Lake Union Partners seeks tweaks to Seattle’s conversion regulations

Developer says it could create 2K housing units if city eliminates office-to-home obstacles

Lake Union sees opportunity in Seattle office-to-home conversions
Lake Union Partners' Patrick Foley with 605 First Avenue (Lake Union Partners, Google Maps, Getty)

Lake Union Partners thinks it can convert outdated offices in Seattle’s Pioneer Square into more than 2,000 homes — if it can buy the buildings and if the city slashes developer fees.

The locally based developer is bullish about turning the offices within the historic district into homes, but only if the city passes legislation to create “broad and comprehensive exemptions” to barriers for conversion projects, the Puget Sound Business Journal reported.

If successful, Lake Union would turn Seattle’s first settlement into a mostly residential neighborhood.

“We think that in a seven- to 10-year period, we can bring 2,000 units to Pioneer Square, which means roughly 3,000 people,” Patrick Foley, managing partner for Lake Union, told a City Council committee.

The developer doesn’t own any of the building targets, but is working on it, Foley said. Pioneer Square is “the most exciting, best place to do office-to-residential conversions because … the (smaller) floor plates are actually laid out just right for that,” he added.

Seattle Mayor Bruce Harrell has proposed a Downtown Activation Plan, or citywide land-use code change for offices and retail by creating “broad and comprehensive exemptions” to barriers to conversions, according to the Office of Planning and Community Development.

Conversions are costly and the legislation takes aim at reducing fees. Conversions can cost twice as much as new construction, Foley told the Business Journal. He said the proposed legislation is “absolutely critical” to making office-to-home conversions feasible.

“It’s going to be a heavy lift, and it can’t just be our company doing it,” Foley said.

Under the proposal, conversions would be exempt from the city’s Mandatory Housing Affordability fees, which developers pay in exchange for being allowed to build bigger projects with more rentable space.

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“(It’s) one tangible way you can bring the cost down to be competitive so we do have some conversions,” Geoff Wentlandt, manager of the planning office, told the committee.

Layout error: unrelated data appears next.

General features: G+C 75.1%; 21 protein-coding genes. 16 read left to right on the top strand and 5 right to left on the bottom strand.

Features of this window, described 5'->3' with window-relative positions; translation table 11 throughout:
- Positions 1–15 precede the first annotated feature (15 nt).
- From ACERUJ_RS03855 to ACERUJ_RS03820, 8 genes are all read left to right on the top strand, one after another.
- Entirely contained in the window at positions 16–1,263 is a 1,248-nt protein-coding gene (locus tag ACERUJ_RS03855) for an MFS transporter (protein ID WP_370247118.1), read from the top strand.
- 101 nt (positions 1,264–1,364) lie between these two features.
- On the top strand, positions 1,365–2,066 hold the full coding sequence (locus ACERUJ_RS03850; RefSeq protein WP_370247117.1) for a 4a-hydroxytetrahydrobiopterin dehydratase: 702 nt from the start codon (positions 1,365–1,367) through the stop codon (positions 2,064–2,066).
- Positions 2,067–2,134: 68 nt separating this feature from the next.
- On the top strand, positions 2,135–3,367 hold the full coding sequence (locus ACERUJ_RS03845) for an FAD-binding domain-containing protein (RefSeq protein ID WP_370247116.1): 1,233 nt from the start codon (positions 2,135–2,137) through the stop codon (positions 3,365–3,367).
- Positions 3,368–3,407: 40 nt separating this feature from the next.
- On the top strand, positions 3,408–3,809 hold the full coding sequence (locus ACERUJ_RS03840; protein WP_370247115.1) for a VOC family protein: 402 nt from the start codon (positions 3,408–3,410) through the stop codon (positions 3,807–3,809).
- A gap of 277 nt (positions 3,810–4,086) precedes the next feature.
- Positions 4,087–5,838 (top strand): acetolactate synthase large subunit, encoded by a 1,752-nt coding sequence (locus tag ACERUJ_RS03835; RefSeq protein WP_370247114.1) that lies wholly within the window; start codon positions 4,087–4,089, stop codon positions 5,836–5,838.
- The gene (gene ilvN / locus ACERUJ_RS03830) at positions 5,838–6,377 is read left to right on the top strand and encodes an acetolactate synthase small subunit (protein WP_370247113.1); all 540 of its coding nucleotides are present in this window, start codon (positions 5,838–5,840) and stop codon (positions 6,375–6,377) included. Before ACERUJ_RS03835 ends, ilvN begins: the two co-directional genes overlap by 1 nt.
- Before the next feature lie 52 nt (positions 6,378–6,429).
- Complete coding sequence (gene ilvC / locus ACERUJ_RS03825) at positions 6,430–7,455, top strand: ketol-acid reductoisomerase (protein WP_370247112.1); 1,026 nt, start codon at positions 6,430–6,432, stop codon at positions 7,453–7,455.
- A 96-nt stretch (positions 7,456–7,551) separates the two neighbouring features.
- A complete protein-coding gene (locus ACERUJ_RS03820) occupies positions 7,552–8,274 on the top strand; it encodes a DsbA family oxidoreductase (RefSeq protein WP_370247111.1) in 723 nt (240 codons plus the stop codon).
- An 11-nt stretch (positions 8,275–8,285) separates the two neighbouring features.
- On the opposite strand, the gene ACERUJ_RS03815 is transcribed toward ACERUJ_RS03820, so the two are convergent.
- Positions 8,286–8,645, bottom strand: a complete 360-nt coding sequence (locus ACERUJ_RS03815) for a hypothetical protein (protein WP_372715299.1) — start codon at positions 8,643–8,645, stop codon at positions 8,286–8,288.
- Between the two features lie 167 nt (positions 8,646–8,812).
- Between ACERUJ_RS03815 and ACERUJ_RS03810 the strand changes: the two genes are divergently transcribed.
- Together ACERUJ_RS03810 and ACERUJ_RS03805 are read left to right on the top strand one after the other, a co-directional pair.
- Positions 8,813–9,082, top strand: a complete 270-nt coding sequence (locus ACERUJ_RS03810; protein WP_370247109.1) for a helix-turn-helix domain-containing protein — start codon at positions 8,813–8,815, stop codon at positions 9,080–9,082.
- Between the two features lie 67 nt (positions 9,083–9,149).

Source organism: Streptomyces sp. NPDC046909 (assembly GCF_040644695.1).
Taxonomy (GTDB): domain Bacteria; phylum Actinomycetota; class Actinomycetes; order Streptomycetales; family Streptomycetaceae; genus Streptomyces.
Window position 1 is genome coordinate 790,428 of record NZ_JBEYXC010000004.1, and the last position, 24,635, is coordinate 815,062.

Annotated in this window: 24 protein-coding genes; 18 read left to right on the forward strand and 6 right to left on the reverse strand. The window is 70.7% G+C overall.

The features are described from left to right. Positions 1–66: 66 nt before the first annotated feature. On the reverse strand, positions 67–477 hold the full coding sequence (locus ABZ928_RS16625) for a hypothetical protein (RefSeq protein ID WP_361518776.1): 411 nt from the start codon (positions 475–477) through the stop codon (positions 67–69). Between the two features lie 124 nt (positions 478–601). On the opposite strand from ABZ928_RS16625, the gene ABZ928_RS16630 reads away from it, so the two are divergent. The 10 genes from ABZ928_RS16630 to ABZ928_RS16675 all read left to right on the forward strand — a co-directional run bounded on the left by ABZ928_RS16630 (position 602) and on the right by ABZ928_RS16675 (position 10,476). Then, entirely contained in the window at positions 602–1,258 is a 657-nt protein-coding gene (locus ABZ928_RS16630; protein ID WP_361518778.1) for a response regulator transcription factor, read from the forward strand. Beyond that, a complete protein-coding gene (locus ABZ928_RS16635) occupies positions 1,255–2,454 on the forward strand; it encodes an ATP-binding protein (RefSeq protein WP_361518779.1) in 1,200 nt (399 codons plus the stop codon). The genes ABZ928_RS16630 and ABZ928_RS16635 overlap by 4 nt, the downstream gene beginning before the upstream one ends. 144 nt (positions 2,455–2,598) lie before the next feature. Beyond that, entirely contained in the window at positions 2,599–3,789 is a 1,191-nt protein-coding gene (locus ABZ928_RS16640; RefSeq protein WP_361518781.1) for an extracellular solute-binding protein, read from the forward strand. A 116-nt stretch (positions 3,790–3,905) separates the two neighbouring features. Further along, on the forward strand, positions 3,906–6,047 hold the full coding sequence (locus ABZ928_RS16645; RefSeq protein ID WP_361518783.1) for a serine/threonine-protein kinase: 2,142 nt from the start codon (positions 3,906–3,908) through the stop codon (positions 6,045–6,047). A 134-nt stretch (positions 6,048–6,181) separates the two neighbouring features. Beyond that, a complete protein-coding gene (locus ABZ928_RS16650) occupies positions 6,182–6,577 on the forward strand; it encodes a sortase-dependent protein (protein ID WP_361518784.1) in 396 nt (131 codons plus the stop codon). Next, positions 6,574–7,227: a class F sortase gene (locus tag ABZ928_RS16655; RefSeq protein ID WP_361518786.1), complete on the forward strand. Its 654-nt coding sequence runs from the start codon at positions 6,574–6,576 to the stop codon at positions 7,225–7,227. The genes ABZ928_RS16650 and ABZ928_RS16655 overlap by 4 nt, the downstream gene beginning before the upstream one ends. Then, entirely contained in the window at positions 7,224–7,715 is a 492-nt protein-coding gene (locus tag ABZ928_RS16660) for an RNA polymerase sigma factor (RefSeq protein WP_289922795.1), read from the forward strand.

The Office of Planning and developers are enthusiastic about conversions, which the mayor’s office sees as a way to bring people Downtown to fill a gap left by office workers working from home. The two sides have been working on the legislation.

But such conversions raised concerns on the committee. Councilwoman Cathy Moore asked who would be able to afford to live in converted units.

“It seems to me, it’s going to be high-end earners, and that’s not really the population that we so desperately need to be focusing our city subsidies and resources on,” Moore said.

Wentlandt, however, pointed to data Seattle collected last year in a city contest for office-to-home proposals

The winner, by Hybrid Architecture and developer Great Expectations, was a plan to turn the century-old Mutual Life Building at 605 First Avenue in Pioneer Square into single-room occupancy housing. Owner Diamond Parking is not planning a conversion.

Target rents included in the contest entries ranged from the $950 range for small efficiencies with shared common areas for cooking and laundry, to one-bedrooms in the $2,000 range, which the planning manager said was in step with the middle-income market rents.

Lake Union Partners, founded in 2009 by Foley, Joe Ferguson and Tyson Feaster, has developed commercial properties in Seattle, Portland, Salt Lake City and Denver, with a focus on multifamily, historic preservation, creative office and hotels, according to its LinkedIn page.

— Dana Bartholomew

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